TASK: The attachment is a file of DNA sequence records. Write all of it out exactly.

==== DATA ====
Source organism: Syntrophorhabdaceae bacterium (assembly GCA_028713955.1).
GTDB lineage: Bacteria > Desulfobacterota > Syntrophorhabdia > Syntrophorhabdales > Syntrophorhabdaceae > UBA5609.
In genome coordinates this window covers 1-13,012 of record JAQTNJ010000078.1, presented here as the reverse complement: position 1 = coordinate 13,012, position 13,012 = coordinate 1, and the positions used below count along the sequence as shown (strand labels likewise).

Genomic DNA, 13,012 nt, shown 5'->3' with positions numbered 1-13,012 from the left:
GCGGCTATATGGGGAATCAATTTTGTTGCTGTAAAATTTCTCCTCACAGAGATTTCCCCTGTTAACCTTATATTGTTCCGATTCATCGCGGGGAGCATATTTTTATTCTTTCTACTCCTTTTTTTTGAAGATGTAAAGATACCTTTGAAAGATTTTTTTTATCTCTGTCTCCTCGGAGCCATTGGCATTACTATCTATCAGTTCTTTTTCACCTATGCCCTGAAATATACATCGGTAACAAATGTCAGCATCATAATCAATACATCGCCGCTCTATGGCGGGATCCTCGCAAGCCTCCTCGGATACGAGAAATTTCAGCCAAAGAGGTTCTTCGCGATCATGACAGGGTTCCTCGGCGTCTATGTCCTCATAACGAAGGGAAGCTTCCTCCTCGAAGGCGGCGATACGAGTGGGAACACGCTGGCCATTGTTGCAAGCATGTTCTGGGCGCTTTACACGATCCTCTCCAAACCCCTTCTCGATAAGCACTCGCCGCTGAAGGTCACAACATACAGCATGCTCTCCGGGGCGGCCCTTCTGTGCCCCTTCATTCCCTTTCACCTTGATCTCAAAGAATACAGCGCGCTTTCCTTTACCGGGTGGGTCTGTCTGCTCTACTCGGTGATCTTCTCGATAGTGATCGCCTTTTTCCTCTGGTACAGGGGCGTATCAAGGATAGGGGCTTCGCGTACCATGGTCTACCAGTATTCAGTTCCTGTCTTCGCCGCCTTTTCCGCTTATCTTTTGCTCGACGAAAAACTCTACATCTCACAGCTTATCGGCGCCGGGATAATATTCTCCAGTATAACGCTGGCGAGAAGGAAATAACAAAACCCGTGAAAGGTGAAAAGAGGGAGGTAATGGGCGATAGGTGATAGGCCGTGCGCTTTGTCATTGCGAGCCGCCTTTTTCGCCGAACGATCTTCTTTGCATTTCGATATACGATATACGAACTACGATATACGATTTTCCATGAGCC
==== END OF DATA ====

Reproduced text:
Source organism: Syntrophorhabdaceae bacterium (assembly GCA_028713955.1).
GTDB lineage: Bacteria > Desulfobacterota > Syntrophorhabdia > Syntrophorhabdales > Syntrophorhabdaceae > UBA5609.
In genome coordinates this window covers 1-13,012 of record JAQTNJ010000078.1, presented here as the reverse complement: position 1 = coordinate 13,012, position 13,012 = coordinate 1, and the positions used below count along the sequence as shown (strand labels likewise).

Genomic DNA, 13,012 nt, shown 5'->3' with positions numbered 1-13,012 from the left:
GCGGCTATATGGGGAATCAATTTTGTTGCTGTAAAATTTCTCCTCACAGAGATTTCCCCTGTTAACCTTATATTGTTCCGATTCATCGCGGGGAGCATATTTTTATTCTTTCTACTCCTTTTTTTTGAAGATGTAAAGATACCTTTGAAAGATTTTTTTTATCTCTGTCTCCTCGGAGCCATTGGCATTACTATCTATCAGTTCTTTTTCACCTATGCCCTGAAATATACATCGGTAACAAATGTCAGCATCATAATCAATACATCGCCGCTCTATGGCGGGATCCTCGCAAGCCTCCTCGGATACGAGAAATTTCAGCCAAAGAGGTTCTTCGCGATCATGACAGGGTTCCTCGGCGTCTATGTCCTCATAACGAAGGGAAGCTTCCTCCTCGAAGGCGGCGATACGAGTGGGAACACGCTGGCCATTGTTGCAAGCATGTTCTGGGCGCTTTACACGATCCTCTCCAAACCCCTTCTCGATAAGCACTCGCCGCTGAAGGTCACAACATACAGCATGCTCTCCGGGGCGGCCCTTCTGTGCCCCTTCATTCCCTTTCACCTTGATCTCAAAGAATACAGCGCGCTTTCCTTTACCGGGTGGGTCTGTCTGCTCTACTCGGTGATCTTCTCGATAGTGATCGCCTTTTTCCTCTGGTACAGGGGCGTATCAAGGATAGGGGCTTCGCGTACCATGGTCTACCAGTATTCAGTTCCTGTCTTCGCCGCCTTTTCCGCTTATCTTTTGCTCGACGAAAAACTCTACATCTCACAGCTTATCGGCGCCGGGATAATATTCTCCAGTATAACGCTGGCGAGAAGGAAATAACAAAACCCGTGAAAGGTGAAAAGAGGGAGGTAATGGGCGATAGGTGATAGGCCGTGCGCTTTGTCATTGCGAGCCGCCTTTTTCGCCGAACGATCTTCTTTGCATTTCGATATACGATATACGAACTACGATATACGATTTTCCATGAGCC